Olbermann, Matthews now commentators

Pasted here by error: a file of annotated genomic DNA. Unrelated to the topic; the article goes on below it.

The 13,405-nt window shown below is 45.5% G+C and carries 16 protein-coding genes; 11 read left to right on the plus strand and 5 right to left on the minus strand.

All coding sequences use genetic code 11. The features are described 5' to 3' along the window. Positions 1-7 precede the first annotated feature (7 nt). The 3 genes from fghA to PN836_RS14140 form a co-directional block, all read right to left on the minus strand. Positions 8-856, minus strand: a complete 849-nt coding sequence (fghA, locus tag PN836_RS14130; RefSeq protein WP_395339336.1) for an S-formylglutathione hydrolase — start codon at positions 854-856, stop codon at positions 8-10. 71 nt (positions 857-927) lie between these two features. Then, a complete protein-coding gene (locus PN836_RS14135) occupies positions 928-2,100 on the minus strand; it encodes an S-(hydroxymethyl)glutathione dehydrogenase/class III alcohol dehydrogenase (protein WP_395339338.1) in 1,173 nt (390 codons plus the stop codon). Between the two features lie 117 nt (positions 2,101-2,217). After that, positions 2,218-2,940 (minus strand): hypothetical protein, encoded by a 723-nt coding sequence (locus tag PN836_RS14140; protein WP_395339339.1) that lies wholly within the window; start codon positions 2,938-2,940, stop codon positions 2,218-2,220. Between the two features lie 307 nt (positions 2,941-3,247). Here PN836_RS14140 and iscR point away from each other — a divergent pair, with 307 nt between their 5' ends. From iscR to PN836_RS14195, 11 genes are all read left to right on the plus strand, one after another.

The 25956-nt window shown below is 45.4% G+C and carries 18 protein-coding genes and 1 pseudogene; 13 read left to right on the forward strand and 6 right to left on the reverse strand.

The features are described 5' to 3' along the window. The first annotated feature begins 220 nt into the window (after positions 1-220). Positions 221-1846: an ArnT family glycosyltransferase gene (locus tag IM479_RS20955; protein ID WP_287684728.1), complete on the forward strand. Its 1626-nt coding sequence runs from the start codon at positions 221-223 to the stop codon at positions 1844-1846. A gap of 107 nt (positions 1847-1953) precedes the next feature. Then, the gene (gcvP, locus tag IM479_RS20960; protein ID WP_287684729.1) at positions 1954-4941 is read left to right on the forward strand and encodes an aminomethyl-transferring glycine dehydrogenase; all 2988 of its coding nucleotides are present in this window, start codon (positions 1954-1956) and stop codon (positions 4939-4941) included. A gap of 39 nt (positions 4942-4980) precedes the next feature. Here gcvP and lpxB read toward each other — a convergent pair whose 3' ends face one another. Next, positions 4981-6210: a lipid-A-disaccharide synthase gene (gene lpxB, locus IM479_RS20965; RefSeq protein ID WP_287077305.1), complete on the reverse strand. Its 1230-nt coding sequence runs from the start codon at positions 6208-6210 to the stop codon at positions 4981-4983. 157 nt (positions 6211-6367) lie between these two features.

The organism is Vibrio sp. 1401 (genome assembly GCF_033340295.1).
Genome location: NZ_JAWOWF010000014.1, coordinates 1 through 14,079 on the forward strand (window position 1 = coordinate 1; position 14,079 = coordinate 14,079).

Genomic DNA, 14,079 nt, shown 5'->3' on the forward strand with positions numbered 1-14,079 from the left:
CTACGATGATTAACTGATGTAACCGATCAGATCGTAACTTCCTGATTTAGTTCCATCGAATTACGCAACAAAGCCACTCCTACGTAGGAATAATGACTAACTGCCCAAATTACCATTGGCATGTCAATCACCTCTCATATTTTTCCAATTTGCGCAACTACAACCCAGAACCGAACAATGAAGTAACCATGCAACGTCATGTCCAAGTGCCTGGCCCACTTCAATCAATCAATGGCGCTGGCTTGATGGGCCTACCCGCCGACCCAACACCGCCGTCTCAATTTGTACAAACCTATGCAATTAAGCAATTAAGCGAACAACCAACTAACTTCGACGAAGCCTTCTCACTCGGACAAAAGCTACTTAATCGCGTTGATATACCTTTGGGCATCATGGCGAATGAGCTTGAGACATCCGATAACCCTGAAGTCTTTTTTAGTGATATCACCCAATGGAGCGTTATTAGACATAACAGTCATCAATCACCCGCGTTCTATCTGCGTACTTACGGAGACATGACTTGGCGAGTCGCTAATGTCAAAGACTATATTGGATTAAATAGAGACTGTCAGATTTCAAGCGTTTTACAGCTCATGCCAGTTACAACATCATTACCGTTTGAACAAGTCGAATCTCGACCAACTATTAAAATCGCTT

MSNBC’s decision to yank Keith Olbermann and Chris Matthews from the anchor chairs of the cabler’s political coverage is drawing an array of reactions from media watchers.But a former MSNBC producer said that the cable channel’s low ratings compared with its competitors’ during the two conventions motivated the decision as much as anything else. Former NBC “Nightly News” White House correspondent David Gregory will assume anchor duties for the cabler’s political coverage. Paul Waldman, senior fellow at Media Matters for America, which monitors conservative bias in news reports, said conservative complaints that Olbermann’s and Matthews’ lefty views were slanting their coverage of the presidential campaign and especially the recent party conventions are “not an unreasonable argument to make. It’s just the timing of this decision that makes it somewhat problematic.” “Coming right after the Republican National Convention and its attacks on the media, it looks like MSNBC is being bullied into it,” Waldman said. “If they had done it six months ago, nobody would’ve raised an eyebrow.” Olbermann a liberal cheerleader? Waldman can see that. “But Matthews is not a flaming liberal. In fact, he gushed over McCain for years and was basically a one-man fan club for him. “It just looks like MSNBC is knuckling under to pressure from the right,” Waldman continued. The move came after a period of turbulence at the cabler. There were widespread reports of infighting and arguments while MSNBC was in Denver for the Democratic National Convention, with an actual on-air tiff between Joe Scarborough and David Shuster. But some conservative watchdog groups jumped on the move as evidence that MSNBC is acknowledging a liberal bias. “MSNBC is finally waking up to the fact that their credibility has been suffering with those two characters as anchors,” said Cliff Kincaid, editor of Accuracy in Media’s AIM Report, which monitors liberal bias in reporting. “Their coverage has become a laughingstock, and they’re going to have to do more (than pulling Olbermann and Matthews) to restore their credibility. “They’ve got a right to go in the direction they did, but their actions with Olbermann and Matthews suggest they realize they went too far,” Kincaid said. Peter Hart, media analyst for Fairness and Accuracy in Reporting, said, “The right’s complaining about unfair treatment must have put pressure on (network) executives. The on-air spats probably just made it easier for them to make the decision.” Hart acknowledged criticism that Olbermann and/or Matthews seemed “over the top” at times in their positive reactions to Barack Obama’s acceptance speech in Denver. “TV journalism isn’t a place for opinion outside of a certain context,” he said. “The anchor chair isn’t supposed to do that.” “But if Olbermann were a conservative and had been gushing about (John) McCain or (Sarah) Palin, there wouldn’t be a problem,” Hart said. “There’s a willingness to go further to the right than to the left on television. It’s been that way for a while.” Robert Lichter, exec director of the Center for Media and Public Affairs, said the yanking of Olbermann and Matthews — who will continue in MSNBC’s political coverage as analysts — was less about politics or biases than about “wanting it both ways.” “MSNBC has been caught between building an audience through commentary and satisfying journalistic responsibility,” Lichter said. “The market is telling them one thing, and their employees are telling them another,” he said, referring to reports that some of the network’s reporters and producers are distressed by the liberal tilt of primetime MSNBC. “They’ve had a big success with a commentator,” Lichter said, “but they’ve also wanted journalistic respect. You can’t have it both ways.” Something had to give, he said, and it turned out to be the co-anchor chairs.
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